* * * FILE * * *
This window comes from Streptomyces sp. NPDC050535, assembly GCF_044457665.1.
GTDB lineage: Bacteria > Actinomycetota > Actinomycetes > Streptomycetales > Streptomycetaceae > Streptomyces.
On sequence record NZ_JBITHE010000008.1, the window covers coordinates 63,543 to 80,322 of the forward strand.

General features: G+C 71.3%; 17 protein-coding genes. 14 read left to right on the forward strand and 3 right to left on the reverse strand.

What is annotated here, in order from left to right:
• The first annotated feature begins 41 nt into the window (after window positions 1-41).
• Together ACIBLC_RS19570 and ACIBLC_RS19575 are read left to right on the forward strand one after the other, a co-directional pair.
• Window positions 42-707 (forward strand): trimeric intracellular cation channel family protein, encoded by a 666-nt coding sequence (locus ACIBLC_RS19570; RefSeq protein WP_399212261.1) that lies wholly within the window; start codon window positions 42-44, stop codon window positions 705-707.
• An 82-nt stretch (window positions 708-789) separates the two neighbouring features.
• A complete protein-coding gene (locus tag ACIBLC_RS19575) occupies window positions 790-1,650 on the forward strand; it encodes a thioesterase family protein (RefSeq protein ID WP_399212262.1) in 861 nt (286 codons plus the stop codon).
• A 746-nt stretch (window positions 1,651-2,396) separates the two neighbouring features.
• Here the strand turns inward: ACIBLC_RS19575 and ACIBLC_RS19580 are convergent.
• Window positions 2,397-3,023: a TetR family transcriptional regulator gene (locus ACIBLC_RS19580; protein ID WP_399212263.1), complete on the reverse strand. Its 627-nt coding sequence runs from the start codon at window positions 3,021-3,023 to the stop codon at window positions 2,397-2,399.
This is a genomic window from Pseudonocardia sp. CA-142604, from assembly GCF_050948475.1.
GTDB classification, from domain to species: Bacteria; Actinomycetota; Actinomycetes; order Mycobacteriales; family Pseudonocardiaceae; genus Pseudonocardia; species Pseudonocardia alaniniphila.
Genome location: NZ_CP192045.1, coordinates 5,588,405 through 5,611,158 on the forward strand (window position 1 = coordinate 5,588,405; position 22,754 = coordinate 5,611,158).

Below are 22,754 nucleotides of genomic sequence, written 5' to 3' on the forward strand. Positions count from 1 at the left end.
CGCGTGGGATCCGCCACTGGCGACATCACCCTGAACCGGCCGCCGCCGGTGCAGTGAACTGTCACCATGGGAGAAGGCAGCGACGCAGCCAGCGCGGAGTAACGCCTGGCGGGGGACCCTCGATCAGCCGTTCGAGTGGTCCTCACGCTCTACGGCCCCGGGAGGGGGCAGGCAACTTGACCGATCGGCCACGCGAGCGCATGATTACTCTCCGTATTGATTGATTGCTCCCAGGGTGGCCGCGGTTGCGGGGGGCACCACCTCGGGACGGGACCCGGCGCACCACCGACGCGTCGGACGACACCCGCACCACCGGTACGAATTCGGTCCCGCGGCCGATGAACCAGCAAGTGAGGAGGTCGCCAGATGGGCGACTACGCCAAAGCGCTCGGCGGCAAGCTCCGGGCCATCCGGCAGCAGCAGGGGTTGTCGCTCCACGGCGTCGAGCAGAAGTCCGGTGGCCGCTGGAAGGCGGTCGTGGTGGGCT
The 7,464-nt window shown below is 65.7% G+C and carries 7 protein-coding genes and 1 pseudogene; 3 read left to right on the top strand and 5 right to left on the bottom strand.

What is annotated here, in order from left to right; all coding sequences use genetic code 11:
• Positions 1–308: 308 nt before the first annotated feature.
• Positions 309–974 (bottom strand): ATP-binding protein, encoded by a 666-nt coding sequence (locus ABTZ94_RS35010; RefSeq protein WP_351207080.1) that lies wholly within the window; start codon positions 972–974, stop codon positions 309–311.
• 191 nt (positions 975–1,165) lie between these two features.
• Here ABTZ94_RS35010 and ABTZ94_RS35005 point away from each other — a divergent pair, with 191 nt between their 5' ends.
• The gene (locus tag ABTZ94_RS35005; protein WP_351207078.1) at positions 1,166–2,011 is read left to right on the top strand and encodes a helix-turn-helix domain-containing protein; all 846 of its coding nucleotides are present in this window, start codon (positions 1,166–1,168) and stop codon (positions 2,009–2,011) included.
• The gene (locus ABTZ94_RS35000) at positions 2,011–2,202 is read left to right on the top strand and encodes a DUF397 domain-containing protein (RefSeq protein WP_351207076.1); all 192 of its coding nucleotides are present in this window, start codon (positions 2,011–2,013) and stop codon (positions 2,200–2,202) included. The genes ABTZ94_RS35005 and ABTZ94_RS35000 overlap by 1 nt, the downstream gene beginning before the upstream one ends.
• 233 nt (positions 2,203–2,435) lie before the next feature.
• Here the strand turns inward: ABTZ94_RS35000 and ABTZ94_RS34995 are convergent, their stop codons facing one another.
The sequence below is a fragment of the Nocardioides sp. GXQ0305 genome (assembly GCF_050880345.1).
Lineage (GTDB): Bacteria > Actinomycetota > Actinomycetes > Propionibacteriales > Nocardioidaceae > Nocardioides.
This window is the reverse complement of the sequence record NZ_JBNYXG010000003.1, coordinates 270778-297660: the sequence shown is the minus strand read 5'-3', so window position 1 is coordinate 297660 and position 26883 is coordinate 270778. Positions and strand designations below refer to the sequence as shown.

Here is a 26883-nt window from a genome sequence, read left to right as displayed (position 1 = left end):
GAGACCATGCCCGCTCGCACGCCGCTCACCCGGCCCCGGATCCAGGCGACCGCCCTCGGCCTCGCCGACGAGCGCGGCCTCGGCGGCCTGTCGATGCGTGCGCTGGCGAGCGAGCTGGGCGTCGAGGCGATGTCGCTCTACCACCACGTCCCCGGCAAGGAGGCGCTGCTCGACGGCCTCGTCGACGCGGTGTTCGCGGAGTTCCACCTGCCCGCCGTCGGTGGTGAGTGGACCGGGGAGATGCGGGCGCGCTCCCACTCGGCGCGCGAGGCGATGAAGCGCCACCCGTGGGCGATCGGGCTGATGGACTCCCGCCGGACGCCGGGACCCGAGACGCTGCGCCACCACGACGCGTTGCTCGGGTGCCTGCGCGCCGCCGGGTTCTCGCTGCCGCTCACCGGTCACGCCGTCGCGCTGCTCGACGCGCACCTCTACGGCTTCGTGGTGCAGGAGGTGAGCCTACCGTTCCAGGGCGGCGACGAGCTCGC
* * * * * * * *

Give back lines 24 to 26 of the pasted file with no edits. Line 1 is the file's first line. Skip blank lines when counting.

• Here ABTZ94_RS35010 and ABTZ94_RS35005 point away from each other — a divergent pair, with 191 nt between their 5' ends.
• The gene (locus tag ABTZ94_RS35005; protein WP_351207078.1) at positions 1,166–2,011 is read left to right on the top strand and encodes a helix-turn-helix domain-containing protein; all 846 of its coding nucleotides are present in this window, start codon (positions 1,166–1,168) and stop codon (positions 2,009–2,011) included.
• The gene (locus ABTZ94_RS35000) at positions 2,011–2,202 is read left to right on the top strand and encodes a DUF397 domain-containing protein (RefSeq protein WP_351207076.1); all 192 of its coding nucleotides are present in this window, start codon (positions 2,011–2,013) and stop codon (positions 2,200–2,202) included. The genes ABTZ94_RS35005 and ABTZ94_RS35000 overlap by 1 nt, the downstream gene beginning before the upstream one ends.